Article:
- Paperback: 448 pages
- Publisher: Harper; New Ed edition (30 July 2015)
- Language: English
- ISBN-10: 0007217196
- ISBN-13: 978-0007217199
- Product Dimensions: 13 x 2.6 x 19.7 cm
- Average Customer Review: 4.8 out of 5 stars See all reviews (53 customer reviews)
- Amazon Bestsellers Rank: 16,839 in Books (See Top 100 in Books)
Flashman in the Great Game (The Flashman Papers, Book 8) Paperback – 30 Jul 2015
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'Flashman is a wonderful creation, by a master storyteller. We'll forever delight in his evil antics' JEFFREY ARCHER
‘Politically incorrect, lascivious and fiendishly handsome, Flashman is the greatest ’ BORIS JOHNSON
‘Flashman is one of the great characters of modern fiction; a rogue, a lover, and always an irresistible read’ BERNARD CORNWELL
‘Flashman, Sherlock Holmes, Toad of Toad Hall, Bertie Wooster. Any writer would give his eye-teeth to have created a character as good as those. GMF was one of the greats’ CONN IGGULDEN
‘The perfect fictional creation’ TONY PARSONS
‘A first-rate historical novelist’ KINGSLEY AMIS
From the Back Cover
THE FLASHMAN PAPERS 1856–1858
What caused the Indian Mutiny? The greased cartridge, religious fanaticism, political blundering, yes – but one hitherto unsuspected factor is now revealed in the furtive figure which fled across the Indian scene in 1857 with such frantic haste: Flashman.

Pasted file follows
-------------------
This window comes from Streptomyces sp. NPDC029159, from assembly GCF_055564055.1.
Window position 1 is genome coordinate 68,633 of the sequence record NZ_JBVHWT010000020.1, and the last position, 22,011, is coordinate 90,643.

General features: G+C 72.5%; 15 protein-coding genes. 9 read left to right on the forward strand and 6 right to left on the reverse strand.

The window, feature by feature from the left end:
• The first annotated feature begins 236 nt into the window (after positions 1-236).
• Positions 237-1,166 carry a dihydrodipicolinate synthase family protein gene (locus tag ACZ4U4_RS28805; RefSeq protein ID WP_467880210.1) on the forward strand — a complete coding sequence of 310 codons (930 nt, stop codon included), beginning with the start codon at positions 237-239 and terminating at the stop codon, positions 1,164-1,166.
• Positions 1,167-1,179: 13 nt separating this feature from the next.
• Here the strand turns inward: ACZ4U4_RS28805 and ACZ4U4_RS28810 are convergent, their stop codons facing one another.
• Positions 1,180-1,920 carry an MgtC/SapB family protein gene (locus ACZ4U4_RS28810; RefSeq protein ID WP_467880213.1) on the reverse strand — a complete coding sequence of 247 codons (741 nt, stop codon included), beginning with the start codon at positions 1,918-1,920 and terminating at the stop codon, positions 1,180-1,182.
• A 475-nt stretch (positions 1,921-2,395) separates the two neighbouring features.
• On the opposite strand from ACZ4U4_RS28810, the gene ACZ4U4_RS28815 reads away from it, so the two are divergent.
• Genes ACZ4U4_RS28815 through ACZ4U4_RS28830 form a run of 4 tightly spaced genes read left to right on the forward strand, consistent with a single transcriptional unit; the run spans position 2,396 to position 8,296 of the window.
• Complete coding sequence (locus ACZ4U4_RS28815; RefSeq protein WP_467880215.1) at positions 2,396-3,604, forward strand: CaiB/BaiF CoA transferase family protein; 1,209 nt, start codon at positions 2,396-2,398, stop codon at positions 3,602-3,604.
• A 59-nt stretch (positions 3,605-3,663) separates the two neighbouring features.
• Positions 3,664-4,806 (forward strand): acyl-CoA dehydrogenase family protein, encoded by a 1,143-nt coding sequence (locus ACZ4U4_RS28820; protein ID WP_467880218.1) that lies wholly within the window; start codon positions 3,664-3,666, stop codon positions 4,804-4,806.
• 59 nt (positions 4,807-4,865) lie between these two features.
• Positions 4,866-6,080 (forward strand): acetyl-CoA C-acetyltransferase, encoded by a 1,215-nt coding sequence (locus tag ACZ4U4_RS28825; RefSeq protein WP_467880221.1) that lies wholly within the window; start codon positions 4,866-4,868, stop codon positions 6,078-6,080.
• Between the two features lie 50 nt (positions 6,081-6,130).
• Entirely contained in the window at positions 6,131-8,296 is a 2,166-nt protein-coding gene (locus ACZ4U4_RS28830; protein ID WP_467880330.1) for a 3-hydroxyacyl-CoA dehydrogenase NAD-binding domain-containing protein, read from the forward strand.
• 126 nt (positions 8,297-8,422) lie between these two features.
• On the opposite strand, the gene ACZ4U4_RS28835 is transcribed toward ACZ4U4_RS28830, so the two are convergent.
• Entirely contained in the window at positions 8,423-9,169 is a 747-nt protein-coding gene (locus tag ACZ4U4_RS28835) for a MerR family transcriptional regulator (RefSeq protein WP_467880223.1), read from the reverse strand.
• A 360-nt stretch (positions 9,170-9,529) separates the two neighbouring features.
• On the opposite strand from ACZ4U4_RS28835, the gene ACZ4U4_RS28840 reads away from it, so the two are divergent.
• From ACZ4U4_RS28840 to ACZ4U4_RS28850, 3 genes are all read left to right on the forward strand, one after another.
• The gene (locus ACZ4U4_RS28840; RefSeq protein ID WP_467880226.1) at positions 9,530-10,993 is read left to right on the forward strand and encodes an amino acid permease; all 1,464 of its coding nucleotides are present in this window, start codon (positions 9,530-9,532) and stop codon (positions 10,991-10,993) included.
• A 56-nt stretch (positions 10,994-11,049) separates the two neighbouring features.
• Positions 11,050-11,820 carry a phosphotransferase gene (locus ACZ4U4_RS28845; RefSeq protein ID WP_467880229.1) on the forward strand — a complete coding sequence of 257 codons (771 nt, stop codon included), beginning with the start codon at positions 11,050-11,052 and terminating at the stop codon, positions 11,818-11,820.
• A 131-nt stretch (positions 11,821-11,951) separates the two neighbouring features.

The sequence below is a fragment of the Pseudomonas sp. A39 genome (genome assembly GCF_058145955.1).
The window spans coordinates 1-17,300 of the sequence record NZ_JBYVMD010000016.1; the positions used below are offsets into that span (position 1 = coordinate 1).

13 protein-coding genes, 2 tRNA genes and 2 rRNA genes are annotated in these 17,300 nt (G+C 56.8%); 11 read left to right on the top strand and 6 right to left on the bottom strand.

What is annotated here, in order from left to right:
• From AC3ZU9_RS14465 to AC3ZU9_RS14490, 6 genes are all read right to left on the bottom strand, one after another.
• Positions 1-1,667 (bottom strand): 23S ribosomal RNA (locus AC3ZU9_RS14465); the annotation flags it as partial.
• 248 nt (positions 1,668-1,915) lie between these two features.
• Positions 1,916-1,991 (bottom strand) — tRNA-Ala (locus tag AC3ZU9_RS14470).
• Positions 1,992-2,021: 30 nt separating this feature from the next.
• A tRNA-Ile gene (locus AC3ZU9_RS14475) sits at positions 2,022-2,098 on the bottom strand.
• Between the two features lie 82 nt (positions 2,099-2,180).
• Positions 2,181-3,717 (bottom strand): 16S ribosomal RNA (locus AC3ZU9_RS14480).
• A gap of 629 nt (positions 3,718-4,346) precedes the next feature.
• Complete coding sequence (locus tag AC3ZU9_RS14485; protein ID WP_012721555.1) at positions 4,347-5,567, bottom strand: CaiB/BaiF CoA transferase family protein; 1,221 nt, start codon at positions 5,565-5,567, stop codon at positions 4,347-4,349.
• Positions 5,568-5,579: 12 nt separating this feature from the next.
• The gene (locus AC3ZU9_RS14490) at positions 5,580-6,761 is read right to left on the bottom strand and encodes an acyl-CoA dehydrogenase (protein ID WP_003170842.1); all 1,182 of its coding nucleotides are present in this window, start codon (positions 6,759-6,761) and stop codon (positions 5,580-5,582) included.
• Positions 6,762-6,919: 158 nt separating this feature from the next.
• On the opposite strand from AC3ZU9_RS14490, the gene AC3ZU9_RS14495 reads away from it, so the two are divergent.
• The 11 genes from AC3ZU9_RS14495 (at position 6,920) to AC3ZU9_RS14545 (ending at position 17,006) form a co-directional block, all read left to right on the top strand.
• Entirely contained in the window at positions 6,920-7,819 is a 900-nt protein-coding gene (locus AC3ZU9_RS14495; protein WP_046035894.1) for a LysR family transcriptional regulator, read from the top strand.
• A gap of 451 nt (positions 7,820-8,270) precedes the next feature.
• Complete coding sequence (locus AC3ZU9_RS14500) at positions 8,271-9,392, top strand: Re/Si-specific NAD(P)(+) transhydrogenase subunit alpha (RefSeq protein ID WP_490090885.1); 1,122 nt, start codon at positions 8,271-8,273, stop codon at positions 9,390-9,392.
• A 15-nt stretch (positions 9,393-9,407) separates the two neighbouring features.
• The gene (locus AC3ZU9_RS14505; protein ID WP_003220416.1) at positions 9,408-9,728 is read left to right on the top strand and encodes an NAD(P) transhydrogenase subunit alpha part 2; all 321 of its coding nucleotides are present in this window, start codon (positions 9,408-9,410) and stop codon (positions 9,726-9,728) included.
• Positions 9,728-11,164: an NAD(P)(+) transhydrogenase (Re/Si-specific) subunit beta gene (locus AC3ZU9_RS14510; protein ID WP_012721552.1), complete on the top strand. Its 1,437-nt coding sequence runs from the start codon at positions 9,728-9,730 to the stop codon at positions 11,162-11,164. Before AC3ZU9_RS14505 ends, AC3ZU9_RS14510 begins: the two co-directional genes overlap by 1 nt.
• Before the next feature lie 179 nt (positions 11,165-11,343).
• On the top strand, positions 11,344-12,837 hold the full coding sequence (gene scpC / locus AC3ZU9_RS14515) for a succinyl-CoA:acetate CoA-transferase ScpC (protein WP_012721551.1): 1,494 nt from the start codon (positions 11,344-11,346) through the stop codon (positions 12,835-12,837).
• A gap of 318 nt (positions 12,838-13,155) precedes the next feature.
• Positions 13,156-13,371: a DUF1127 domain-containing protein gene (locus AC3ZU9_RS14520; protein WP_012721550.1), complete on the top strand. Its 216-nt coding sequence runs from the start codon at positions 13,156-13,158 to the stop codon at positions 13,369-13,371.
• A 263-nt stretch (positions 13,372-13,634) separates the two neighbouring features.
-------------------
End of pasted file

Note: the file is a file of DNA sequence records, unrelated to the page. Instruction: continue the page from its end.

For Flashman, plumbing new depths of anxious knavery in his role as secret agent extraordinary, saw for more of the great Mutiny than he wanted to. How he survived his adventures and inevitable flights from Thugs and Tsarist agents, Eastern beauties and Cabinet ministers and kept his skin intact is a mystery as remarkable as 'The Flashman Papers' themselves. Their latest chapter sees him passing through his most harrowing ordeal to his supreme triumph, with Courage, Duty and honour toiling dispiritedly in his wake.
‘He is as unfair as Lytton Strachey, considerably better informed, and much more hilarious’
C.P. SNOW, 'Financial Times'
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Top Customer Reviews
In a conflict notable for the sheer barbarism surrounding many of its shocking events, Flashy is at liberty to display his most dubious qualities of fear, funk, bluff and deceit. As a master of disguise (sometimes masquerading as a British officer) and armed with his consistent luck (Flashy would say bad luck) and his unfailing charm, he develops the uncanny ability to be present at almost every major event that made up the Indian Mutiny.
Whether its witnessing the first sparks of rebellion at Meerut, taking part in the ultimately horrific Siege of Cawnpore or risking his life to get a message from Lucknow to Campbell's relieving force (if this wasn't how it happened, it should have been), Flashy is there with his bowels in spasm and his innards
He manages too to meet a veritable 'Whos Who' of Victorian notables. Apart from the usual gang of Queen Victoria (Vicky), Prince Albert, Lord Palmerston (Pam), William Howard Russell and Lord Cardigan (Jim the Bear), our erstwhile warrior rubs shoulders with most of the notables of the Indian Mutiny, on both sides. On the British side he meets Sir Colin Campbell, General Wheeler, Johnny Nicholson, Major Vibart, Henry Kavanaugh, Sir James Outram, Lord Canning and Sir Hugh Rose, whilst on the rebel side he meets Nana Sahib. If you care to read about the true events surrounding the Indian Mutiny you will see these names figure prominently. History alas, was not so kind to our trembling friend Flashy.